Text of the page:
Those for controversial transgender athlete bill and those who criticize it speak out


NASHVILLE, Tenn. (WATE) — The Tennessee Senate passed a bill Monday to prohibit transgender middle and high school athletes from participating in sports based on their gender identity.

Those who are for the controversial bill and those who are criticizing it are speaking out.

Senate Bill 228/House Bill 3, sponsored by Senator Joey Hensley, would require students to prove their sex “at the time of birth” in order to play middle and high school sports.

“This bill is just trying to protect our middle school and high school female athletes,” said Hensley at the 2/24/21 Education Committee Meeting.

Tennessee House Representative, Bruce Griffey (R- District 75), said a similar bill was debated last year but it ultimately stalled in the Senate,

“We passed this bill last year and because of Covid, and the Senate wanted to adjourn, we didn’t get the chance to pick up and address this bill in the full House.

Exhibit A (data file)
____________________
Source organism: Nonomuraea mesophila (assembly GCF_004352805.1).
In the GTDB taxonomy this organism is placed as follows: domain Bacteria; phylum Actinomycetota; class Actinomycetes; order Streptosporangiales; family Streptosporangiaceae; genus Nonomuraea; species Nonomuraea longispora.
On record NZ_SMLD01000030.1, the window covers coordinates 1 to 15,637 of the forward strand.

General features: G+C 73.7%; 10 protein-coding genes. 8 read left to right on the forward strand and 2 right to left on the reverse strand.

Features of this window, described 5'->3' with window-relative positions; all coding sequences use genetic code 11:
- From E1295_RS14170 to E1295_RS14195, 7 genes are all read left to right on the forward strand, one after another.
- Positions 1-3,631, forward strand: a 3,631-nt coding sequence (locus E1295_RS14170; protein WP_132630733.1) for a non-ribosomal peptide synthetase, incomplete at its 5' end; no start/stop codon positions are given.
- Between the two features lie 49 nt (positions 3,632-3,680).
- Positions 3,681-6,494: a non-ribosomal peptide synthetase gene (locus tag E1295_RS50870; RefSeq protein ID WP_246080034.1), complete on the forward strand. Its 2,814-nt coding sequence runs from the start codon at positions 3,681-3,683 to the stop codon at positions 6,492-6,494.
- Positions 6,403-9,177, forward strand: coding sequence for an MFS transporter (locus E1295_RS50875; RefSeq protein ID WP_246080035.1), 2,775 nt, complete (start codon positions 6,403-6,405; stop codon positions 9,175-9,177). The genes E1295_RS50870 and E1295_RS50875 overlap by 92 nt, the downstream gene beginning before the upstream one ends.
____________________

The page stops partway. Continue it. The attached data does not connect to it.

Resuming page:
People against the bill say the measure is unfair.

“Trans youth identifying as either trans girl or trans boy should have the opportunity to compete and play sports on the team that they identify with,” said The American Civil Liberties Union of Tennessee’s Policy Director, Brandon Tucker.

It’s unclear how many transgender students are participating in public school sports in Tennessee.

Rep. Griffey said the bill is necessary to protect fairness in competition.

“These athletic events sometimes have financial rewards such as scholarships and college placements and other awards,” Griffey said. “So then is it really fare to all the women athletes to allow a biological male even though they’re taking hormones or whatever? If they’ve gone through puberty they still have that underlying biological advantage.”

Tucker said that fairness is the last thing on legislators mind.

“We’re trying our hardest to defeat this bill with the legislator and if that fails and if this stops one trans youth from being able to be like any other kid, then we will sue and we will win,” Tucker said.

The House version of the bill still needs to be scheduled for a third and final vote by the full chamber.

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